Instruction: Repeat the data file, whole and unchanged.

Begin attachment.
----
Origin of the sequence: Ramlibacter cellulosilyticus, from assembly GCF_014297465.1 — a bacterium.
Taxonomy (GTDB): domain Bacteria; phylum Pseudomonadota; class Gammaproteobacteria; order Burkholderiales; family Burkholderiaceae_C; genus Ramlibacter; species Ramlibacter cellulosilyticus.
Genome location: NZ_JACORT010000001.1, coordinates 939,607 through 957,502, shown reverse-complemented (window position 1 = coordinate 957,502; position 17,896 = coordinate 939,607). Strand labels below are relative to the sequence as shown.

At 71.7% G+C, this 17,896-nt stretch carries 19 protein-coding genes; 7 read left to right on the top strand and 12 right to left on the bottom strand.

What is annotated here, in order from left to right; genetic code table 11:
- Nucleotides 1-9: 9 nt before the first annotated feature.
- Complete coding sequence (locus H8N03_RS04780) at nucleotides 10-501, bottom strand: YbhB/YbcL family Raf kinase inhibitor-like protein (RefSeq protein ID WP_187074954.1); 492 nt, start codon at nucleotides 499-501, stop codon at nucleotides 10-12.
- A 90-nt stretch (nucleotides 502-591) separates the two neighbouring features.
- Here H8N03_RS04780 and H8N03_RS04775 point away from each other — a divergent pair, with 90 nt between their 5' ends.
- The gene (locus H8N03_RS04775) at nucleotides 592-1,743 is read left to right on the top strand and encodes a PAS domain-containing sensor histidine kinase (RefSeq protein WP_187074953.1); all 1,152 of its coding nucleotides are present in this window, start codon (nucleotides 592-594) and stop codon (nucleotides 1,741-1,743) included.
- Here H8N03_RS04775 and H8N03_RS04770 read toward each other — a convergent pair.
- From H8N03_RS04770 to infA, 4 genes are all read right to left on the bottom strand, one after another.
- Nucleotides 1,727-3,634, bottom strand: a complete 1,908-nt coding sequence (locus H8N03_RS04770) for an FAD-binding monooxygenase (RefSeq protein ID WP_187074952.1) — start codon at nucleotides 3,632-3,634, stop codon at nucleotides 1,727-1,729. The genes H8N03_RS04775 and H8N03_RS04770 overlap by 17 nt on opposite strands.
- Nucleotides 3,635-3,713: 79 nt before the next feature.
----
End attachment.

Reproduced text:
Origin of the sequence: Ramlibacter cellulosilyticus, from assembly GCF_014297465.1 — a bacterium.
Taxonomy (GTDB): domain Bacteria; phylum Pseudomonadota; class Gammaproteobacteria; order Burkholderiales; family Burkholderiaceae_C; genus Ramlibacter; species Ramlibacter cellulosilyticus.
Genome location: NZ_JACORT010000001.1, coordinates 939,607 through 957,502, shown reverse-complemented (window position 1 = coordinate 957,502; position 17,896 = coordinate 939,607). Strand labels below are relative to the sequence as shown.

At 71.7% G+C, this 17,896-nt stretch carries 19 protein-coding genes; 7 read left to right on the top strand and 12 right to left on the bottom strand.

What is annotated here, in order from left to right; genetic code table 11:
- Nucleotides 1-9: 9 nt before the first annotated feature.
- Complete coding sequence (locus H8N03_RS04780) at nucleotides 10-501, bottom strand: YbhB/YbcL family Raf kinase inhibitor-like protein (RefSeq protein ID WP_187074954.1); 492 nt, start codon at nucleotides 499-501, stop codon at nucleotides 10-12.
- A 90-nt stretch (nucleotides 502-591) separates the two neighbouring features.
- Here H8N03_RS04780 and H8N03_RS04775 point away from each other — a divergent pair, with 90 nt between their 5' ends.
- The gene (locus H8N03_RS04775) at nucleotides 592-1,743 is read left to right on the top strand and encodes a PAS domain-containing sensor histidine kinase (RefSeq protein WP_187074953.1); all 1,152 of its coding nucleotides are present in this window, start codon (nucleotides 592-594) and stop codon (nucleotides 1,741-1,743) included.
- Here H8N03_RS04775 and H8N03_RS04770 read toward each other — a convergent pair.
- From H8N03_RS04770 to infA, 4 genes are all read right to left on the bottom strand, one after another.
- Nucleotides 1,727-3,634, bottom strand: a complete 1,908-nt coding sequence (locus H8N03_RS04770) for an FAD-binding monooxygenase (RefSeq protein ID WP_187074952.1) — start codon at nucleotides 3,632-3,634, stop codon at nucleotides 1,727-1,729. The genes H8N03_RS04775 and H8N03_RS04770 overlap by 17 nt on opposite strands.
- Nucleotides 3,635-3,713: 79 nt before the next feature.